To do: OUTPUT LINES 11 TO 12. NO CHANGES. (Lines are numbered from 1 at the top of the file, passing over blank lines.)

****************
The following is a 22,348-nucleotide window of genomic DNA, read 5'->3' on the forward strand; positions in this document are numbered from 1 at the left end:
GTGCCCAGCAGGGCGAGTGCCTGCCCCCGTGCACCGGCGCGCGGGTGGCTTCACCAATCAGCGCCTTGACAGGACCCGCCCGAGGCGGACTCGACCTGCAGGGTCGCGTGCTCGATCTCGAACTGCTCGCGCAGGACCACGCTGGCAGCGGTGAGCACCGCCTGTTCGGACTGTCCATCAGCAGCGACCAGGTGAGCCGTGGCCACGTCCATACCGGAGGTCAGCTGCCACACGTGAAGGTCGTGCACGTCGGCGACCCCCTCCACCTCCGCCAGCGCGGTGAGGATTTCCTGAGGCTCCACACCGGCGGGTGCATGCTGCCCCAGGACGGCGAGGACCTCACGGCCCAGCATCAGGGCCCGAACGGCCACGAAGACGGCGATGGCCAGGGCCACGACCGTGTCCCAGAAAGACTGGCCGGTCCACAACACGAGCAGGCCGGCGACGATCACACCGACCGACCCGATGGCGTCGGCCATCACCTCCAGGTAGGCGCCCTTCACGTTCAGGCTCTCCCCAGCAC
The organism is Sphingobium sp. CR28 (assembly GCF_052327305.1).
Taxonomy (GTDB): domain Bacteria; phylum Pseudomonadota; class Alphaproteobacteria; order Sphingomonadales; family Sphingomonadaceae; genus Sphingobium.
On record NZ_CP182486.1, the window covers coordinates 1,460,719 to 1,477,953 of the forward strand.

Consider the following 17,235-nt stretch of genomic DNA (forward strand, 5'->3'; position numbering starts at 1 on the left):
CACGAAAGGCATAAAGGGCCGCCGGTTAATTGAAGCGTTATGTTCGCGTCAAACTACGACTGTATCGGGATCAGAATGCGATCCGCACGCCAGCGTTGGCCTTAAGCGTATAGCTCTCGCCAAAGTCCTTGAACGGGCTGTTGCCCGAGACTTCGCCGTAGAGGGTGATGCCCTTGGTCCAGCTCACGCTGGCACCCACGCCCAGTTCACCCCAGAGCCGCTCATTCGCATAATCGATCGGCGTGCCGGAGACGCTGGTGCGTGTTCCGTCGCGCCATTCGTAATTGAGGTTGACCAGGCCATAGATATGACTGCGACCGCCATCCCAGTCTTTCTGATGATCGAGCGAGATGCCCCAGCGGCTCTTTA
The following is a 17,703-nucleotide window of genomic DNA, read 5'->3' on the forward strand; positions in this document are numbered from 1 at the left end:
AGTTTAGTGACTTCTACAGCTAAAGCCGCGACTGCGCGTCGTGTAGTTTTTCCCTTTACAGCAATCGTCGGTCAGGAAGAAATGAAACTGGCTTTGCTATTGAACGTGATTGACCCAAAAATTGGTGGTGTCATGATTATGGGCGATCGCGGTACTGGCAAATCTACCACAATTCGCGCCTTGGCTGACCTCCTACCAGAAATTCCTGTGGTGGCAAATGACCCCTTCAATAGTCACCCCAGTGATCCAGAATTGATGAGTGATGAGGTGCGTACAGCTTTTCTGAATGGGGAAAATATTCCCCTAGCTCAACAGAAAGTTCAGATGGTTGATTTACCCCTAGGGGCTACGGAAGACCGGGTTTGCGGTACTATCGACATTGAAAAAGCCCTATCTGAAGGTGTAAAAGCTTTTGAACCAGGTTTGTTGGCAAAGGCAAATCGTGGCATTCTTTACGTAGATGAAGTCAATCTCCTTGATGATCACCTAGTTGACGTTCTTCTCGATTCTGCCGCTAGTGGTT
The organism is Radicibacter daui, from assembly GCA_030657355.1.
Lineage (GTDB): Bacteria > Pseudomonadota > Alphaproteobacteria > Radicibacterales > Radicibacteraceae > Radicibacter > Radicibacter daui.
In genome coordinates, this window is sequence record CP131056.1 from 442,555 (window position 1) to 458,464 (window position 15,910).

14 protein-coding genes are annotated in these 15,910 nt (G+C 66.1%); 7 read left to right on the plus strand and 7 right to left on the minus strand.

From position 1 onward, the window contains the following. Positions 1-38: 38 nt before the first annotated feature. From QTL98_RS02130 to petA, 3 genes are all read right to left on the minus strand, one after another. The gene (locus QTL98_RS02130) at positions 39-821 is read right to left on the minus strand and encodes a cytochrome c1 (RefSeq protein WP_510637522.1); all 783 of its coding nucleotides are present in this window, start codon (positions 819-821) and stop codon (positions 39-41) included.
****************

Lineage (GTDB): Bacteria > Pseudomonadota > Alphaproteobacteria > Radicibacterales > Radicibacteraceae > Radicibacter > Radicibacter daui.
In genome coordinates, this window is sequence record CP131056.1 from 442,555 (window position 1) to 458,464 (window position 15,910).